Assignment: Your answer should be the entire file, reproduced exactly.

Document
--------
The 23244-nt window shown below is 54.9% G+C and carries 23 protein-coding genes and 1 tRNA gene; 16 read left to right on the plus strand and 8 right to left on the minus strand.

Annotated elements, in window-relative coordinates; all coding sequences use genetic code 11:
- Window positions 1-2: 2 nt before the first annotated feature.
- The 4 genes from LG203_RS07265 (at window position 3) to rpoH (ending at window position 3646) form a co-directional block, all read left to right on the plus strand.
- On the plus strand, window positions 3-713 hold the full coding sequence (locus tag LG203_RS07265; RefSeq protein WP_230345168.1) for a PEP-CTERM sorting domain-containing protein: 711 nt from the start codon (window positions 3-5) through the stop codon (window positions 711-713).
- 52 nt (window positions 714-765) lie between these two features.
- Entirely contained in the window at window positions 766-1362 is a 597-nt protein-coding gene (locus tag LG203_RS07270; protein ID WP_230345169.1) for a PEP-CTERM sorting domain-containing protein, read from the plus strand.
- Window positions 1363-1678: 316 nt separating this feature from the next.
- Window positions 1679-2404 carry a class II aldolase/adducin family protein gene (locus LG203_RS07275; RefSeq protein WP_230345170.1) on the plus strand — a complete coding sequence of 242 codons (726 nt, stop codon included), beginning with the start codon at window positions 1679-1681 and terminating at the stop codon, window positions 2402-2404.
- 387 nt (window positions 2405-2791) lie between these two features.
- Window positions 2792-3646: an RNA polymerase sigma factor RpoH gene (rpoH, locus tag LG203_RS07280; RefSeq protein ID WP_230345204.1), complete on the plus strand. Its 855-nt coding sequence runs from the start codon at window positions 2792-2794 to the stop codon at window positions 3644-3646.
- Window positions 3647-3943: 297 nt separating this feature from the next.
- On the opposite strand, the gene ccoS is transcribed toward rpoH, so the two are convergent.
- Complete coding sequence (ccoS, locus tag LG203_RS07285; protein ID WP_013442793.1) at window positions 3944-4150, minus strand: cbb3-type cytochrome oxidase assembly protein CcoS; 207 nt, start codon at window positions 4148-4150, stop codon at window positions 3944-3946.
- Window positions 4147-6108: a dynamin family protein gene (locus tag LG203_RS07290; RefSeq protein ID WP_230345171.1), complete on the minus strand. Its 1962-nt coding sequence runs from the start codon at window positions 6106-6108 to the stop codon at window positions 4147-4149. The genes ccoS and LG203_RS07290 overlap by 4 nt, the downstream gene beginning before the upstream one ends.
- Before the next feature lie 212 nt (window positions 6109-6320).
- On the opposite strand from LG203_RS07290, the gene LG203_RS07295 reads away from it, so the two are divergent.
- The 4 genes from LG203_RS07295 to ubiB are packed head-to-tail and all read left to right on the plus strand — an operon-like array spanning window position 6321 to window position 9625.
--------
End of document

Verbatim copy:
The 23244-nt window shown below is 54.9% G+C and carries 23 protein-coding genes and 1 tRNA gene; 16 read left to right on the plus strand and 8 right to left on the minus strand.

Annotated elements, in window-relative coordinates; all coding sequences use genetic code 11:
- Window positions 1-2: 2 nt before the first annotated feature.
- The 4 genes from LG203_RS07265 (at window position 3) to rpoH (ending at window position 3646) form a co-directional block, all read left to right on the plus strand.
- On the plus strand, window positions 3-713 hold the full coding sequence (locus tag LG203_RS07265; RefSeq protein WP_230345168.1) for a PEP-CTERM sorting domain-containing protein: 711 nt from the start codon (window positions 3-5) through the stop codon (window positions 711-713).
- 52 nt (window positions 714-765) lie between these two features.
- Entirely contained in the window at window positions 766-1362 is a 597-nt protein-coding gene (locus tag LG203_RS07270; protein ID WP_230345169.1) for a PEP-CTERM sorting domain-containing protein, read from the plus strand.
- Window positions 1363-1678: 316 nt separating this feature from the next.
- Window positions 1679-2404 carry a class II aldolase/adducin family protein gene (locus LG203_RS07275; RefSeq protein WP_230345170.1) on the plus strand — a complete coding sequence of 242 codons (726 nt, stop codon included), beginning with the start codon at window positions 1679-1681 and terminating at the stop codon, window positions 2402-2404.
- 387 nt (window positions 2405-2791) lie between these two features.
- Window positions 2792-3646: an RNA polymerase sigma factor RpoH gene (rpoH, locus tag LG203_RS07280; RefSeq protein ID WP_230345204.1), complete on the plus strand. Its 855-nt coding sequence runs from the start codon at window positions 2792-2794 to the stop codon at window positions 3644-3646.
- Window positions 3647-3943: 297 nt separating this feature from the next.
- On the opposite strand, the gene ccoS is transcribed toward rpoH, so the two are convergent.
- Complete coding sequence (ccoS, locus tag LG203_RS07285; protein ID WP_013442793.1) at window positions 3944-4150, minus strand: cbb3-type cytochrome oxidase assembly protein CcoS; 207 nt, start codon at window positions 4148-4150, stop codon at window positions 3944-3946.
- Window positions 4147-6108: a dynamin family protein gene (locus tag LG203_RS07290; RefSeq protein ID WP_230345171.1), complete on the minus strand. Its 1962-nt coding sequence runs from the start codon at window positions 6106-6108 to the stop codon at window positions 4147-4149. The genes ccoS and LG203_RS07290 overlap by 4 nt, the downstream gene beginning before the upstream one ends.
- Before the next feature lie 212 nt (window positions 6109-6320).
- On the opposite strand from LG203_RS07290, the gene LG203_RS07295 reads away from it, so the two are divergent.
- The 4 genes from LG203_RS07295 to ubiB are packed head-to-tail and all read left to right on the plus strand — an operon-like array spanning window position 6321 to window position 9625.